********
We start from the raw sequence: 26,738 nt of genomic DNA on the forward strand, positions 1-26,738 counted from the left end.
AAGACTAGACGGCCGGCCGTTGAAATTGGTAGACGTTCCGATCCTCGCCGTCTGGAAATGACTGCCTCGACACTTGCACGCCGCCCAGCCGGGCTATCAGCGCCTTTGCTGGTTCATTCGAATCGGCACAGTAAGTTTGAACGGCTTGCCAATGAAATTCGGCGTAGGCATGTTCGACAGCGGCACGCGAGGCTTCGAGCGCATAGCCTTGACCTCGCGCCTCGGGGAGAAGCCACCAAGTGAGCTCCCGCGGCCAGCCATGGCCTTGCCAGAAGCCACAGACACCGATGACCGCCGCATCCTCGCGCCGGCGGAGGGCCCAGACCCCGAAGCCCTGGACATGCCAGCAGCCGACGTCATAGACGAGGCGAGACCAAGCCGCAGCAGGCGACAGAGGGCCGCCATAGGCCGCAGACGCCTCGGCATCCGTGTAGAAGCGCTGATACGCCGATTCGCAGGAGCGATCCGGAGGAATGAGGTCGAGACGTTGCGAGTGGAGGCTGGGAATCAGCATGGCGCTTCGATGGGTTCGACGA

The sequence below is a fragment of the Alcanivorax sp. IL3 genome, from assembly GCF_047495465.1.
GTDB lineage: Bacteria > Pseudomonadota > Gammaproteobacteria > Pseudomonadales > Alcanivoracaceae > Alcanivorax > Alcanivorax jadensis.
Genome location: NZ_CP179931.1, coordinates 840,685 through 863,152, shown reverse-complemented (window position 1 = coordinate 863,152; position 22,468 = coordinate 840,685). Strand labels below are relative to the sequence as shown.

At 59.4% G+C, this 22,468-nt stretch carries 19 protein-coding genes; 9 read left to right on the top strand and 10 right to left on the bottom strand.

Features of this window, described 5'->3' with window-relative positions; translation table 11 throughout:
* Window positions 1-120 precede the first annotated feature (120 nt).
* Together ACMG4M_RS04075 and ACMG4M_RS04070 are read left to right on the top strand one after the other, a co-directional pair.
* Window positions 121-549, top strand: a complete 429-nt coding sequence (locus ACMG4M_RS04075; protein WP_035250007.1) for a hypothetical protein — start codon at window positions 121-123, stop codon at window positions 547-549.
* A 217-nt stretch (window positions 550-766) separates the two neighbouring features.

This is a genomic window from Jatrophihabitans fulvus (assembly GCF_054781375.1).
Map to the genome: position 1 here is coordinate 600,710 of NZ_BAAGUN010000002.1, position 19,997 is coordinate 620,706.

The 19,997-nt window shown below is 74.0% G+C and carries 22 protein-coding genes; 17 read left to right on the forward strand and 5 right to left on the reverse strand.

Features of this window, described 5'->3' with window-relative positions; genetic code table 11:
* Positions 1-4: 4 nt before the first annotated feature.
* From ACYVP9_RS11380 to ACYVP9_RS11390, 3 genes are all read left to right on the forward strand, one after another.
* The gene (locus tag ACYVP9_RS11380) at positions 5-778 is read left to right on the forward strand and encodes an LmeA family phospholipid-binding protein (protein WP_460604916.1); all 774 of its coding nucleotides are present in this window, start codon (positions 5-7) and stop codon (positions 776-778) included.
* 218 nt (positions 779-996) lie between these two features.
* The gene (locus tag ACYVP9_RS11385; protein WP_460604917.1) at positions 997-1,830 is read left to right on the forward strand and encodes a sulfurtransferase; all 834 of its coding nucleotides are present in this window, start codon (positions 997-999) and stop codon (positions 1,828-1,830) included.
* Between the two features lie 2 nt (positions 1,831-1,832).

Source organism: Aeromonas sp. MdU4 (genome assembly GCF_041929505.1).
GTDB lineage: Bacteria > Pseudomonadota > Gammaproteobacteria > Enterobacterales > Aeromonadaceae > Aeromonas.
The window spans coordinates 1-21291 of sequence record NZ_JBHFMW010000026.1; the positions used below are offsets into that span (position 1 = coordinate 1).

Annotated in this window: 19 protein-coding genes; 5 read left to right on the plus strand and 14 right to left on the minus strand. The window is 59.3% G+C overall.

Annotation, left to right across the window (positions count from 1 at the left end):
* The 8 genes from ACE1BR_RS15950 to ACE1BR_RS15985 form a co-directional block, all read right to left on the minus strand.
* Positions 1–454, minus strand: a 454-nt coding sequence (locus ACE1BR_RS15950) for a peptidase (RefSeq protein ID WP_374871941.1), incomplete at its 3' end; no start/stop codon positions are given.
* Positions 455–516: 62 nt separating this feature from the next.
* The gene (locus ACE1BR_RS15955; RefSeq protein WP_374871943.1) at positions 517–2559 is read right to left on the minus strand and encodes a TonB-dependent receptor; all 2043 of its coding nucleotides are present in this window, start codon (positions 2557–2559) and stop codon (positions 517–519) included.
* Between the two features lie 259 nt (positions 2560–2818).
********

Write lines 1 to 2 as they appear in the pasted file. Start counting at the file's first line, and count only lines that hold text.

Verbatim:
We start from the raw sequence: 26,738 nt of genomic DNA on the forward strand, positions 1-26,738 counted from the left end.
AAGACTAGACGGCCGGCCGTTGAAATTGGTAGACGTTCCGATCCTCGCCGTCTGGAAATGACTGCCTCGACACTTGCACGCCGCCCAGCCGGGCTATCAGCGCCTTTGCTGGTTCATTCGAATCGGCACAGTAAGTTTGAACGGCTTGCCAATGAAATTCGGCGTAGGCATGTTCGACAGCGGCACGCGAGGCTTCGAGCGCATAGCCTTGACCTCGCGCCTCGGGGAGAAGCCACCAAGTGAGCTCCCGCGGCCAGCCATGGCCTTGCCAGAAGCCACAGACACCGATGACCGCCGCATCCTCGCGCCGGCGGAGGGCCCAGACCCCGAAGCCCTGGACATGCCAGCAGCCGACGTCATAGACGAGGCGAGACCAAGCCGCAGCAGGCGACAGAGGGCCGCCATAGGCCGCAGACGCCTCGGCATCCGTGTAGAAGCGCTGATACGCCGATTCGCAGGAGCGATCCGGAGGAATGAGGTCGAGACGTTGCGAGTGGAGGCTGGGAATCAGCATGGCGCTTCGATGGGTTCGACGA